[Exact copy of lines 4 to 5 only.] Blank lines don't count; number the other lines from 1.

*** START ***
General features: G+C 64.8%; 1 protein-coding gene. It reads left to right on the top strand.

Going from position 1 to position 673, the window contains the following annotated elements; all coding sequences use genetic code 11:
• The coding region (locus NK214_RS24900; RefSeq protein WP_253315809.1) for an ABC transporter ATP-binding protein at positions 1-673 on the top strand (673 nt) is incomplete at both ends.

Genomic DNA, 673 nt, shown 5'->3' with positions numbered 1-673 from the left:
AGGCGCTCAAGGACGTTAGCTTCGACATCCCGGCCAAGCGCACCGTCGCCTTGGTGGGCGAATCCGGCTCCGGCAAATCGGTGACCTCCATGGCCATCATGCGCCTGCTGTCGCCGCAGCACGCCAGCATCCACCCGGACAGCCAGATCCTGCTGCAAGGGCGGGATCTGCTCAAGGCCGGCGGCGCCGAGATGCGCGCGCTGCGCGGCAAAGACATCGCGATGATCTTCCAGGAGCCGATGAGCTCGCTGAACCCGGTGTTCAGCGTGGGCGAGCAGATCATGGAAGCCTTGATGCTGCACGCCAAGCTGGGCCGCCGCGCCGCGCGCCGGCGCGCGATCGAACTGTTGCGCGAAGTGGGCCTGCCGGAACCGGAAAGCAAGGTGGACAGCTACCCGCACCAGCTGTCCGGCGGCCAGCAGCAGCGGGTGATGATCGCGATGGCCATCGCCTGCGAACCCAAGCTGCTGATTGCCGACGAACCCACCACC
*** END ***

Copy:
Genomic DNA, 673 nt, shown 5'->3' with positions numbered 1-673 from the left:
AGGCGCTCAAGGACGTTAGCTTCGACATCCCGGCCAAGCGCACCGTCGCCTTGGTGGGCGAATCCGGCTCCGGCAAATCGGTGACCTCCATGGCCATCATGCGCCTGCTGTCGCCGCAGCACGCCAGCATCCACCCGGACAGCCAGATCCTGCTGCAAGGGCGGGATCTGCTCAAGGCCGGCGGCGCCGAGATGCGCGCGCTGCGCGGCAAAGACATCGCGATGATCTTCCAGGAGCCGATGAGCTCGCTGAACCCGGTGTTCAGCGTGGGCGAGCAGATCATGGAAGCCTTGATGCTGCACGCCAAGCTGGGCCGCCGCGCCGCGCGCCGGCGCGCGATCGAACTGTTGCGCGAAGTGGGCCTGCCGGAACCGGAAAGCAAGGTGGACAGCTACCCGCACCAGCTGTCCGGCGGCCAGCAGCAGCGGGTGATGATCGCGATGGCCATCGCCTGCGAACCCAAGCTGCTGATTGCCGACGAACCCACCACC